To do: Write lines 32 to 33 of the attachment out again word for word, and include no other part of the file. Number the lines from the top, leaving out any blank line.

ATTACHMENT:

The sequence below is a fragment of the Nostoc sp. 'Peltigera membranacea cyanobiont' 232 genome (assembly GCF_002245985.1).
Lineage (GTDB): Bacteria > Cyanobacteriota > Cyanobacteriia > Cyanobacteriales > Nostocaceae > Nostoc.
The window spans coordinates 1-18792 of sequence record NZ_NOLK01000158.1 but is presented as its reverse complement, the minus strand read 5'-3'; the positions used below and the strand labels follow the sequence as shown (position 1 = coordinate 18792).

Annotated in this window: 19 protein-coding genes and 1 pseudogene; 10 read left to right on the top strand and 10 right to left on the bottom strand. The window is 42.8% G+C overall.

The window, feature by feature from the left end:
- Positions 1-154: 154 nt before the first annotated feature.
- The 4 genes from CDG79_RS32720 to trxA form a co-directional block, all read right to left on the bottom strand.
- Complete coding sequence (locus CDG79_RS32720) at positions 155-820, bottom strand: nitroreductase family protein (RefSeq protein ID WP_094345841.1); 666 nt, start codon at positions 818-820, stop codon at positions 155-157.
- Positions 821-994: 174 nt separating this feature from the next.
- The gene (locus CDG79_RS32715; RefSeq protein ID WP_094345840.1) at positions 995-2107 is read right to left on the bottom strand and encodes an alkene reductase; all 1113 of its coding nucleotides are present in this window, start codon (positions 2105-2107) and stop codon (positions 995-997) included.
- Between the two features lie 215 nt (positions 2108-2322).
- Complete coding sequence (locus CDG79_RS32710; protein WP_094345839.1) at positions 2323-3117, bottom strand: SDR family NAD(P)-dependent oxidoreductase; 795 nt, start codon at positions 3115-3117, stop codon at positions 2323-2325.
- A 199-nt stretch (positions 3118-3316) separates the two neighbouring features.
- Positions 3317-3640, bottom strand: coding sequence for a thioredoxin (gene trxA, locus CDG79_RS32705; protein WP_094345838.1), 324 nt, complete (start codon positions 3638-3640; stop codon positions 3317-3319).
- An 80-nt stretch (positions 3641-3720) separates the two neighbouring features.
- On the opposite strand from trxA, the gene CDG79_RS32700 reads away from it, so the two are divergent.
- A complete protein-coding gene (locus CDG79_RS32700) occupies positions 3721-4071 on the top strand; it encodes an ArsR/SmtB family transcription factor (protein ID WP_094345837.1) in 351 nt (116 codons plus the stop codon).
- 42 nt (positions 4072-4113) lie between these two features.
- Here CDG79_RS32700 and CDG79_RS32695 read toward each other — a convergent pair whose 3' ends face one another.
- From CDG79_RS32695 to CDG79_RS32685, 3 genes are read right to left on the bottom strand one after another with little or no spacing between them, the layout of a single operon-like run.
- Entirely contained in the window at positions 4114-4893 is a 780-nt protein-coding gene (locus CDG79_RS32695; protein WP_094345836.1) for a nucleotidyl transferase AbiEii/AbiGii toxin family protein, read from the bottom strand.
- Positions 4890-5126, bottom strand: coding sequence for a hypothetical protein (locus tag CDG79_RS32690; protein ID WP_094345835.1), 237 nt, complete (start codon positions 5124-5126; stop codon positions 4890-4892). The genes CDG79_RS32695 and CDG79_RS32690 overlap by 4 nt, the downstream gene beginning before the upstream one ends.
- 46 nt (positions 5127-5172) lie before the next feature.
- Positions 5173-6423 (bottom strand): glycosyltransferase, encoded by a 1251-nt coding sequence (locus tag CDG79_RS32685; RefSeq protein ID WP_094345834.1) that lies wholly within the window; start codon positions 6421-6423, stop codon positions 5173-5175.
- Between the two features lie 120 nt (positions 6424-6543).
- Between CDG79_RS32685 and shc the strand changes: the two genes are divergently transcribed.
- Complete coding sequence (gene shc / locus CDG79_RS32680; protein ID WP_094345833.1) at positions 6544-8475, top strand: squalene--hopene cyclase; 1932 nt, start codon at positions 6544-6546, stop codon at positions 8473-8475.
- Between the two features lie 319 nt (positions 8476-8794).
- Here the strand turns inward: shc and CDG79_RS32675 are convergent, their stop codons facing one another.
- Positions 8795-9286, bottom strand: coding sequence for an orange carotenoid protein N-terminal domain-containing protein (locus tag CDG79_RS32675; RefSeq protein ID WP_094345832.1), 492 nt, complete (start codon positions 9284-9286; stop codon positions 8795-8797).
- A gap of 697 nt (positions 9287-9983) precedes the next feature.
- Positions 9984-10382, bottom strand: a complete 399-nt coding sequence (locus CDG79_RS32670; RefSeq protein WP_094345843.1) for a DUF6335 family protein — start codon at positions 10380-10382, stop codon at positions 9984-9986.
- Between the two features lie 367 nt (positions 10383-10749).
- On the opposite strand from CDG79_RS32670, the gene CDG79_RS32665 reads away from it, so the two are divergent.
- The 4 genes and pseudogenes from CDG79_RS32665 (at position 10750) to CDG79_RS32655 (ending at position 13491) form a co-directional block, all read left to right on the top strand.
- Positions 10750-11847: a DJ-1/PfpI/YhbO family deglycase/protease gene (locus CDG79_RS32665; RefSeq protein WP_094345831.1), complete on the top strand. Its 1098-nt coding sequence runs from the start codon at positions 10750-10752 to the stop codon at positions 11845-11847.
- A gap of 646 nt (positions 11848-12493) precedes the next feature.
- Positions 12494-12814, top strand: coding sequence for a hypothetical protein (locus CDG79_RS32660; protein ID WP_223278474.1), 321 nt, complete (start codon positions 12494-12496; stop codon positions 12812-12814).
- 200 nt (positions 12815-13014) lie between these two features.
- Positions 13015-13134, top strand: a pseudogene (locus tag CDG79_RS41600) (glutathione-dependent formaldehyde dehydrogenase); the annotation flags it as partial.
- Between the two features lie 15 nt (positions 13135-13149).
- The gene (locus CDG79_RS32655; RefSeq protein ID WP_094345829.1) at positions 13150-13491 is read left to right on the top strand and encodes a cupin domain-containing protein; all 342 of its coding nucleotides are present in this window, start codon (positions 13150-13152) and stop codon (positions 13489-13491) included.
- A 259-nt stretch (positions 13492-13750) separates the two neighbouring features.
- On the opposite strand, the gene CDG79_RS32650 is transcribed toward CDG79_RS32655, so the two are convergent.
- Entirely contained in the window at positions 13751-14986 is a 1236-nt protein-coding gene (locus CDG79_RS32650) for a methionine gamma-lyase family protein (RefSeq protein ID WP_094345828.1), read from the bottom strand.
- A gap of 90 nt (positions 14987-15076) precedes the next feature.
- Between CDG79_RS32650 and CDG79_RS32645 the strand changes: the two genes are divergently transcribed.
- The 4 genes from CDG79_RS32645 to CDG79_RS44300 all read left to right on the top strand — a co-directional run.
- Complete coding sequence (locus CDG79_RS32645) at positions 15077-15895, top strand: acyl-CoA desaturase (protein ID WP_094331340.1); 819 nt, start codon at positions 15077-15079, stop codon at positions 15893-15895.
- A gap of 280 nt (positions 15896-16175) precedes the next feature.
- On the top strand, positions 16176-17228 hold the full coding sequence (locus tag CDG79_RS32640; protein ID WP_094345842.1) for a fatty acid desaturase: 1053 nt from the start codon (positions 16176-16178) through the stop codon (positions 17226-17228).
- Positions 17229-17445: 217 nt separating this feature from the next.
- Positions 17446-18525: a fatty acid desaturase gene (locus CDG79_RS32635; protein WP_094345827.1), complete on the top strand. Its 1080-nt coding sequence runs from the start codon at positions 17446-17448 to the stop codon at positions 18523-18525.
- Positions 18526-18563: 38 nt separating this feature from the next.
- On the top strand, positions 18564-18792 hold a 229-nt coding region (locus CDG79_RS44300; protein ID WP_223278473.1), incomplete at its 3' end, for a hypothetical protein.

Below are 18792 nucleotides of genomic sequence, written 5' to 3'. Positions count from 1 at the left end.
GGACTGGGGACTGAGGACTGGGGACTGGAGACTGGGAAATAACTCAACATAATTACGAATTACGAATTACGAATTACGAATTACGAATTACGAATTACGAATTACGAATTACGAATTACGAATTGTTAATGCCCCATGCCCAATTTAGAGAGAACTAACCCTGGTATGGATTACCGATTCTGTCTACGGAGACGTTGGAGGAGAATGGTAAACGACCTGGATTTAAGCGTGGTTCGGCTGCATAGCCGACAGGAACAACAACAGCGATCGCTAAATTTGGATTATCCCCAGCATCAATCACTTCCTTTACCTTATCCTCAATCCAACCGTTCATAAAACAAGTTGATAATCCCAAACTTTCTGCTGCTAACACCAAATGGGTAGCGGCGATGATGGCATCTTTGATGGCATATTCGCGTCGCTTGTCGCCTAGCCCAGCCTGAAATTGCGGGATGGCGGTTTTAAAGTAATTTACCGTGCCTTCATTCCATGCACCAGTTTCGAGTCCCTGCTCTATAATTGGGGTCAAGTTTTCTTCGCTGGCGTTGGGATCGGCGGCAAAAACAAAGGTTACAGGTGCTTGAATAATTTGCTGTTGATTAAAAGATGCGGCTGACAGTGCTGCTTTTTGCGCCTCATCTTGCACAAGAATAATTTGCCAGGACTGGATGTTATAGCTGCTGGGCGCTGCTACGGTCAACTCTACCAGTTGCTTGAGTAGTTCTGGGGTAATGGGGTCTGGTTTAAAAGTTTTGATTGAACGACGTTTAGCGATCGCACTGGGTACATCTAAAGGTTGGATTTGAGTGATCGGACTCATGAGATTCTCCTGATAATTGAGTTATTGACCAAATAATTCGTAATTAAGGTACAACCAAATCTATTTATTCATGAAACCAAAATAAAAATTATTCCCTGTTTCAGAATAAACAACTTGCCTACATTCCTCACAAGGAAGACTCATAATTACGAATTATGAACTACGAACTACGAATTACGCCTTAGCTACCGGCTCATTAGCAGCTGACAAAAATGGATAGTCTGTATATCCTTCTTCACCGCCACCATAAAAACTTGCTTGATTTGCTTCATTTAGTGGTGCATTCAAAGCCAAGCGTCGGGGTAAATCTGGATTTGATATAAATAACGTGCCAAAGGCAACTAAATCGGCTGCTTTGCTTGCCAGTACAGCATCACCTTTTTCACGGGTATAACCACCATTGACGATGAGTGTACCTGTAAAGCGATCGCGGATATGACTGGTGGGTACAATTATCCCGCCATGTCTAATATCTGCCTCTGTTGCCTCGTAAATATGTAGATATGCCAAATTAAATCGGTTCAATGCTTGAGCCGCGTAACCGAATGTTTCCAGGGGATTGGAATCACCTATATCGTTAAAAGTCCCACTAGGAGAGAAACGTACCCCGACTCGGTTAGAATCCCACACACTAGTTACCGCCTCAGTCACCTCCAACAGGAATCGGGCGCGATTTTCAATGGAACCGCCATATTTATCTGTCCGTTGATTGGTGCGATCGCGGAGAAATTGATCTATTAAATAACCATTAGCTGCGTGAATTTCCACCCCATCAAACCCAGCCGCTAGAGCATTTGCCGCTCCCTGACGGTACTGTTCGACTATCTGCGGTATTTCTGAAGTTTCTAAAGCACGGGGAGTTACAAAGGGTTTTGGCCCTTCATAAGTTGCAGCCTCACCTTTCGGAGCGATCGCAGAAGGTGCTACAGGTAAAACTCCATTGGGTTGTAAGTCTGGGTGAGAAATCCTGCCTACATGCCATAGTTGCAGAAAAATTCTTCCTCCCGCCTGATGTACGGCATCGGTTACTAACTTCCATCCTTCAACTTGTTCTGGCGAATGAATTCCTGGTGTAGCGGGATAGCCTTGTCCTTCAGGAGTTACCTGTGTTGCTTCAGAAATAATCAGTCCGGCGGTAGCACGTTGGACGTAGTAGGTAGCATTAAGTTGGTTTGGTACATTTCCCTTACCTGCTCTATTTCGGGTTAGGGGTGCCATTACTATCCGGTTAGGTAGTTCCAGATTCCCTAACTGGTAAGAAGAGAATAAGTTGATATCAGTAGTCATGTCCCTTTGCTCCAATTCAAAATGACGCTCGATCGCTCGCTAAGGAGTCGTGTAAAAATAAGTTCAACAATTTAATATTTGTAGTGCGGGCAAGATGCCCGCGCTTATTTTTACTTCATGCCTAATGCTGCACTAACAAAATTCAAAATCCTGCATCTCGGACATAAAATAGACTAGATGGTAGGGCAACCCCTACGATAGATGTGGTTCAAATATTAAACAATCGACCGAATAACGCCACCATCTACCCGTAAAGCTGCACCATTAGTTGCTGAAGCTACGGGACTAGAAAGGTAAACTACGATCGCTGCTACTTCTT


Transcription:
- Positions 9984-10382, bottom strand: a complete 399-nt coding sequence (locus CDG79_RS32670; RefSeq protein WP_094345843.1) for a DUF6335 family protein — start codon at positions 10380-10382, stop codon at positions 9984-9986.
- Between the two features lie 367 nt (positions 10383-10749).